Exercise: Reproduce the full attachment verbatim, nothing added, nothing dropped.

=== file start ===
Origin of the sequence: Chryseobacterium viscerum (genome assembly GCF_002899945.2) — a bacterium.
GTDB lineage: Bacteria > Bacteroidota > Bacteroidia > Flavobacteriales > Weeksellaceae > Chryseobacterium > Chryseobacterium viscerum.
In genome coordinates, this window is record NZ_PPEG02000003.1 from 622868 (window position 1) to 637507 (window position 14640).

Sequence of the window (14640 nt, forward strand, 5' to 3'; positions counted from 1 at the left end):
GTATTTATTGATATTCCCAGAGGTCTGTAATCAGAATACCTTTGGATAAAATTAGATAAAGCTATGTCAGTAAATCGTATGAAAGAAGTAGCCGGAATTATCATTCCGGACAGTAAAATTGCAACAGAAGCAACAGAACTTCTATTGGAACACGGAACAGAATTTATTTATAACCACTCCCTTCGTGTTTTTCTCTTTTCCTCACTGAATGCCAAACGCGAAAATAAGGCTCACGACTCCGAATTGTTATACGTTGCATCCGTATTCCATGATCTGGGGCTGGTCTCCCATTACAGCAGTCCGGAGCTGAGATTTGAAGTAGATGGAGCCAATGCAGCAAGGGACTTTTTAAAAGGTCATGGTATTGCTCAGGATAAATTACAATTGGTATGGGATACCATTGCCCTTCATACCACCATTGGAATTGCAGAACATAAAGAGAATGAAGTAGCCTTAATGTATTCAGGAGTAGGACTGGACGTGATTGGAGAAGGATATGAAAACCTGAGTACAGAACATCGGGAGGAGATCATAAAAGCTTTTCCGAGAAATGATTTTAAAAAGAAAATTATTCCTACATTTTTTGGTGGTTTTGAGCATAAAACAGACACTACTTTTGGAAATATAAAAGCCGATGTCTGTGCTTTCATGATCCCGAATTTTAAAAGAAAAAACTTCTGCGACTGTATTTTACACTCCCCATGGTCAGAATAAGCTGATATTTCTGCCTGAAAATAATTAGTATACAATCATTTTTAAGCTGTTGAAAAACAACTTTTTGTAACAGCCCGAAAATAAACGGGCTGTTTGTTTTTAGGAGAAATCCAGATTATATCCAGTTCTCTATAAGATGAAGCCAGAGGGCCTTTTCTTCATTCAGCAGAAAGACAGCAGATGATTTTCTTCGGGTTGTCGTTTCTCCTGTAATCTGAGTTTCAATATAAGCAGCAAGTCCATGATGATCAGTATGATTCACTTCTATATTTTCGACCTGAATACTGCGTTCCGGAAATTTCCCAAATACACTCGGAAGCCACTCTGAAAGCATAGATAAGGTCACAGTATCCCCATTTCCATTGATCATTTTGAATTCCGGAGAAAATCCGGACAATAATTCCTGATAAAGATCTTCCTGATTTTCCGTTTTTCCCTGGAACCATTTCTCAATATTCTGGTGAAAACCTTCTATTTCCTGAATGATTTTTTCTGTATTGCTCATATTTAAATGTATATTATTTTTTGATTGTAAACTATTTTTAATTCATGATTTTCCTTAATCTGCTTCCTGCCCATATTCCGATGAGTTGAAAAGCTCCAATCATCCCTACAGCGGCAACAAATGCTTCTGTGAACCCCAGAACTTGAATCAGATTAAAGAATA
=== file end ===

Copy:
Origin of the sequence: Chryseobacterium viscerum (genome assembly GCF_002899945.2) — a bacterium.
GTDB lineage: Bacteria > Bacteroidota > Bacteroidia > Flavobacteriales > Weeksellaceae > Chryseobacterium > Chryseobacterium viscerum.
In genome coordinates, this window is record NZ_PPEG02000003.1 from 622868 (window position 1) to 637507 (window position 14640).

Sequence of the window (14640 nt, forward strand, 5' to 3'; positions counted from 1 at the left end):
GTATTTATTGATATTCCCAGAGGTCTGTAATCAGAATACCTTTGGATAAAATTAGATAAAGCTATGTCAGTAAATCGTATGAAAGAAGTAGCCGGAATTATCATTCCGGACAGTAAAATTGCAACAGAAGCAACAGAACTTCTATTGGAACACGGAACAGAATTTATTTATAACCACTCCCTTCGTGTTTTTCTCTTTTCCTCACTGAATGCCAAACGCGAAAATAAGGCTCACGACTCCGAATTGTTATACGTTGCATCCGTATTCCATGATCTGGGGCTGGTCTCCCATTACAGCAGTCCGGAGCTGAGATTTGAAGTAGATGGAGCCAATGCAGCAAGGGACTTTTTAAAAGGTCATGGTATTGCTCAGGATAAATTACAATTGGTATGGGATACCATTGCCCTTCATACCACCATTGGAATTGCAGAACATAAAGAGAATGAAGTAGCCTTAATGTATTCAGGAGTAGGACTGGACGTGATTGGAGAAGGATATGAAAACCTGAGTACAGAACATCGGGAGGAGATCATAAAAGCTTTTCCGAGAAATGATTTTAAAAAGAAAATTATTCCTACATTTTTTGGTGGTTTTGAGCATAAAACAGACACTACTTTTGGAAATATAAAAGCCGATGTCTGTGCTTTCATGATCCCGAATTTTAAAAGAAAAAACTTCTGCGACTGTATTTTACACTCCCCATGGTCAGAATAAGCTGATATTTCTGCCTGAAAATAATTAGTATACAATCATTTTTAAGCTGTTGAAAAACAACTTTTTGTAACAGCCCGAAAATAAACGGGCTGTTTGTTTTTAGGAGAAATCCAGATTATATCCAGTTCTCTATAAGATGAAGCCAGAGGGCCTTTTCTTCATTCAGCAGAAAGACAGCAGATGATTTTCTTCGGGTTGTCGTTTCTCCTGTAATCTGAGTTTCAATATAAGCAGCAAGTCCATGATGATCAGTATGATTCACTTCTATATTTTCGACCTGAATACTGCGTTCCGGAAATTTCCCAAATACACTCGGAAGCCACTCTGAAAGCATAGATAAGGTCACAGTATCCCCATTTCCATTGATCATTTTGAATTCCGGAGAAAATCCGGACAATAATTCCTGATAAAGATCTTCCTGATTTTCCGTTTTTCCCTGGAACCATTTCTCAATATTCTGGTGAAAACCTTCTATTTCCTGAATGATTTTTTCTGTATTGCTCATATTTAAATGTATATTATTTTTTGATTGTAAACTATTTTTAATTCATGATTTTCCTTAATCTGCTTCCTGCCCATATTCCGATGAGTTGAAAAGCTCCAATCATCCCTACAGCGGCAACAAATGCTTCTGTGAACCCCAGAACTTGAATCAGATTAAAGAATA